ABSTRACT: OBJECTIVE Nonnutritive sweeteners (NNS), such as sucralose, have been reported to have metabolic effects in animal models. However, the relevance of these findings to human subjects is not clear. We evaluated the acute effects of sucralose ingestion on the metabolic response to an oral glucose load in obese subjects.RESEARCH DESIGN AND METHODS Seventeen obese subjects (BMI 42.3 ± 1.6 kg/m(2)) who did not use NNS and were insulin sensitive (based on a homeostasis model assessment of insulin resistance score ≤2.6) underwent a 5-h modified oral glucose tolerance test on two separate occasions preceded by consuming either sucralose (experimental condition) or water (control condition) 10 min before the glucose load in a randomized crossover design. Indices of β-cell function, insulin sensitivity (SI), and insulin clearance rates were estimated by using minimal models of glucose, insulin, and C-peptide kinetics.RESULTSCompared with the control condition, sucralose ingestion caused 1) a greater incremental increase in peak plasma glucose concentrations (4.2 ± 0.2 vs. 4.8 ± 0.3 mmol/L; P = 0.03), 2) a 20 ± 8% greater incremental increase in insulin area under the curve (AUC) (P < 0.03), 3) a 22 ± 7% greater peak insulin secretion rate (P < 0.02), 4) a 7 ± 4% decrease in insulin clearance (P = 0.04), and 5) a 23 ± 20% decrease in SI (P = 0.01). There were no significant differences between conditions in active glucagon-like peptide 1, glucose-dependent insulinotropic polypeptide, glucagon incremental AUC, or indices of the sensitivity of the β-cell response to glucose.CONCLUSIONS These data demonstrate that sucralose affects the glycemic and insulin responses to an oral glucose load in obese people who do not normally consume NNS.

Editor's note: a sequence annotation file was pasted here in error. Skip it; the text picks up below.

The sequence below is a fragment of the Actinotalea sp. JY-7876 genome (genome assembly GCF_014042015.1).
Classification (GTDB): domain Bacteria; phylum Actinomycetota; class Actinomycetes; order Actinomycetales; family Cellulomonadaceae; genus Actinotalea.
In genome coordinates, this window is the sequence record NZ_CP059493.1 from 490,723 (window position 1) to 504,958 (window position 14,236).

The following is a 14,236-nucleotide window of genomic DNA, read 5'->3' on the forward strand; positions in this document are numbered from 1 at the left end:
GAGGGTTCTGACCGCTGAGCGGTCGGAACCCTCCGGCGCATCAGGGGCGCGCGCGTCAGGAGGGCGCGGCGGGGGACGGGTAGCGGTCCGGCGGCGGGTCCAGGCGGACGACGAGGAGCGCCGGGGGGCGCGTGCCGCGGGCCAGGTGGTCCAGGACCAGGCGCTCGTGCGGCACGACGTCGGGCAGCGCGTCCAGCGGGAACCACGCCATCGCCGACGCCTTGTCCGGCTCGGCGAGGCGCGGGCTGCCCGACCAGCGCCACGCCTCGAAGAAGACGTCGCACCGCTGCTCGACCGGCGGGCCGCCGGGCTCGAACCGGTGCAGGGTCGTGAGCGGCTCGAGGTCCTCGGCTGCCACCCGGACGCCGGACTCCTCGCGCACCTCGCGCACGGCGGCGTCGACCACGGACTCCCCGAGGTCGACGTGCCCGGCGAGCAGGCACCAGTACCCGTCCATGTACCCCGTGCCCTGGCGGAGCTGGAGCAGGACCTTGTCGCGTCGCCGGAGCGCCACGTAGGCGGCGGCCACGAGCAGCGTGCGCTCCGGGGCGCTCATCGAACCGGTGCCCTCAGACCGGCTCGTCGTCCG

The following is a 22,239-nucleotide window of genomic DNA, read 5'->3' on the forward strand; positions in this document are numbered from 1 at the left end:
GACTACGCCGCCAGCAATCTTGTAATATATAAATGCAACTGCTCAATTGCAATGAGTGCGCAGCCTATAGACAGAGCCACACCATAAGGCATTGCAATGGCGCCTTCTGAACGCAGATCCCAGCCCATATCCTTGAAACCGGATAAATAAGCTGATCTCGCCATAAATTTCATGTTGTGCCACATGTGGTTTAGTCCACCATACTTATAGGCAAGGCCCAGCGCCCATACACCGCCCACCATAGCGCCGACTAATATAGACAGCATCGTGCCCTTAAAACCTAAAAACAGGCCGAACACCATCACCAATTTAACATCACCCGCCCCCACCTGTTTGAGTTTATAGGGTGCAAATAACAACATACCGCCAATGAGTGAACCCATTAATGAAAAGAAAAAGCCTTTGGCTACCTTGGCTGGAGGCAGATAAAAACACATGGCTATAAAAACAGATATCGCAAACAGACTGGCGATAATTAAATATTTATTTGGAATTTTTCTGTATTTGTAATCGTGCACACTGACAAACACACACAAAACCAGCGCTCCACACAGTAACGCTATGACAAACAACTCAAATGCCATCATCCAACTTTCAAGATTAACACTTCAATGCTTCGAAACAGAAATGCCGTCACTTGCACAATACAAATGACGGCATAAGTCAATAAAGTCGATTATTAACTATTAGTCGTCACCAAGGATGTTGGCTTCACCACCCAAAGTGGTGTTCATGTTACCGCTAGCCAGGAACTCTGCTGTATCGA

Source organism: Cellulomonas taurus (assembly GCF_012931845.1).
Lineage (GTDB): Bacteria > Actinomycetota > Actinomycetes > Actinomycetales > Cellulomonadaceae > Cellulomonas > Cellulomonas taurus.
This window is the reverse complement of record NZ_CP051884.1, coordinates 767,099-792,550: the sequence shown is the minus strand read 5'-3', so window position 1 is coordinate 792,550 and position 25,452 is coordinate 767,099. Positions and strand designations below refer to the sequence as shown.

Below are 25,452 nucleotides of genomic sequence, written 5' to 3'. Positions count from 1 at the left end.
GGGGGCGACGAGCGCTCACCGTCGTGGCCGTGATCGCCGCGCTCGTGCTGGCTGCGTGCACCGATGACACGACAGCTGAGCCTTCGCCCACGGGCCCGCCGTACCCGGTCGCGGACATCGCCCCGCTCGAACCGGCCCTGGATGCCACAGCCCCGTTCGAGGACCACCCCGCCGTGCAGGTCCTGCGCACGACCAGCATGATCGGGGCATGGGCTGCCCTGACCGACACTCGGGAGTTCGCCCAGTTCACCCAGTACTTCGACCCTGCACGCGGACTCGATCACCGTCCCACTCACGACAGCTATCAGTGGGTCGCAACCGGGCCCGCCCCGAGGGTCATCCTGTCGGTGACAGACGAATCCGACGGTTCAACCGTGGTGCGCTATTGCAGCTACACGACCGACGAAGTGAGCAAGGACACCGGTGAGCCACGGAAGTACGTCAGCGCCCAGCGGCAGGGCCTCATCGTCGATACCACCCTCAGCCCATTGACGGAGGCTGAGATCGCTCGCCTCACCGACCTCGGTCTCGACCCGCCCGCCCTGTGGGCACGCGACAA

Diabetes care 04/2013; 36(9). DOI:10.2337/dc12-2221 · 8.42 Impact Factor
  • Source
    • "Plasma glucose was measured by the glucose oxidase method (YSI Stat Plus, Yellow Springs, OH, USA), insulin and C-peptide by double antibody radioimmunoassay (Linco Research). Total areas under the curve (AUCs) were calculated for the OGTT plasma glucose and insulin responses using the trapezoidal rule (Allison et al. 1995). Insulin resistance was calculated using homeostasis model assessment of insulin resistance {HOMA-IR = [fasting glucose (mmol/l) × fasting insulin (mIU/L)]/22.5} "
    [Show abstract] [Hide abstract]
    ABSTRACT: Calorie restriction (CR) slows aging and is thought to improve insulin sensitivity in laboratory animals. In contrast, decreased insulin signaling and/or mild insulin resistance paradoxically extends maximal lifespan in various genetic animal models of longevity. Nothing is known regarding the long-term effects of CR on glucose tolerance and insulin action in lean healthy humans. In this study we evaluated body composition, glucose, and insulin responses to an oral glucose tolerance test and serum adipokines levels in 28 volunteers, who had been eating a CR diet for an average of 6.9 +/- 5.5 years, (mean age 53.0 +/- 11 years), in 28 age-, sex-, and body fat-matched endurance runners (EX), and 28 age- and sex-matched sedentary controls eating Western diets (WD). We found that the CR and EX volunteers were significantly leaner than the WD volunteers. Insulin sensitivity, determined according to the HOMA-IR and the Matsuda and DeFronzo insulin sensitivity indexes, was significantly higher in the CR and EX groups than in the WD group (P = 0.001). Nonetheless, despite high serum adiponectin and low inflammation, approximately 40% of CR individuals exhibited an exaggerated hyperglycemic response to a glucose load. This impaired glucose tolerance is associated with lower circulating levels of IGF-1, total testosterone, and triiodothyronine, which are typical adaptations to life-extending CR in rodents.
    Age 11/2009; 32(1):97-108. DOI:10.1007/s11357-009-9118-z · 3.45 Impact Factor
Show more